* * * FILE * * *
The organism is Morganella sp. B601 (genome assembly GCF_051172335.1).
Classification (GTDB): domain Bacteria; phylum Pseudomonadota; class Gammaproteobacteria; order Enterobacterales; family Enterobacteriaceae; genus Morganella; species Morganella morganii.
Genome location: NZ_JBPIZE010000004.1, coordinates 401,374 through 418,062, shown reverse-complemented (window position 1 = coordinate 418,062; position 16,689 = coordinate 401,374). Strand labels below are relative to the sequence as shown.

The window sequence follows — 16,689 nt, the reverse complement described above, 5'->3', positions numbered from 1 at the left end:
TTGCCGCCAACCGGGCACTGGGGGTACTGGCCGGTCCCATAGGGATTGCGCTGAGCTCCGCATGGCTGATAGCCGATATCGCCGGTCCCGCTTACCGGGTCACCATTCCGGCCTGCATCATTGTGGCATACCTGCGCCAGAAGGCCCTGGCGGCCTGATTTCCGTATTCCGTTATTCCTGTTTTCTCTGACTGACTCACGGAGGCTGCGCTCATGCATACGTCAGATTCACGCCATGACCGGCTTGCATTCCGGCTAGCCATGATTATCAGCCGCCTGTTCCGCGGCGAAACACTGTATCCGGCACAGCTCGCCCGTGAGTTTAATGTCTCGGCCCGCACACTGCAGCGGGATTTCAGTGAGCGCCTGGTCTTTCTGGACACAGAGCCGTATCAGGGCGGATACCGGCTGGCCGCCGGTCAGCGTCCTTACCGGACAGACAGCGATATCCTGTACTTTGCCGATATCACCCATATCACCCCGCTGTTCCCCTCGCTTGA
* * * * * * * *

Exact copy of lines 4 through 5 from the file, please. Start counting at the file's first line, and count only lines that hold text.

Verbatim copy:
The window sequence follows — 16,689 nt, the reverse complement described above, 5'->3', positions numbered from 1 at the left end:
TTGCCGCCAACCGGGCACTGGGGGTACTGGCCGGTCCCATAGGGATTGCGCTGAGCTCCGCATGGCTGATAGCCGATATCGCCGGTCCCGCTTACCGGGTCACCATTCCGGCCTGCATCATTGTGGCATACCTGCGCCAGAAGGCCCTGGCGGCCTGATTTCCGTATTCCGTTATTCCTGTTTTCTCTGACTGACTCACGGAGGCTGCGCTCATGCATACGTCAGATTCACGCCATGACCGGCTTGCATTCCGGCTAGCCATGATTATCAGCCGCCTGTTCCGCGGCGAAACACTGTATCCGGCACAGCTCGCCCGTGAGTTTAATGTCTCGGCCCGCACACTGCAGCGGGATTTCAGTGAGCGCCTGGTCTTTCTGGACACAGAGCCGTATCAGGGCGGATACCGGCTGGCCGCCGGTCAGCGTCCTTACCGGACAGACAGCGATATCCTGTACTTTGCCGATATCACCCATATCACCCCGCTGTTCCCCTCGCTTGA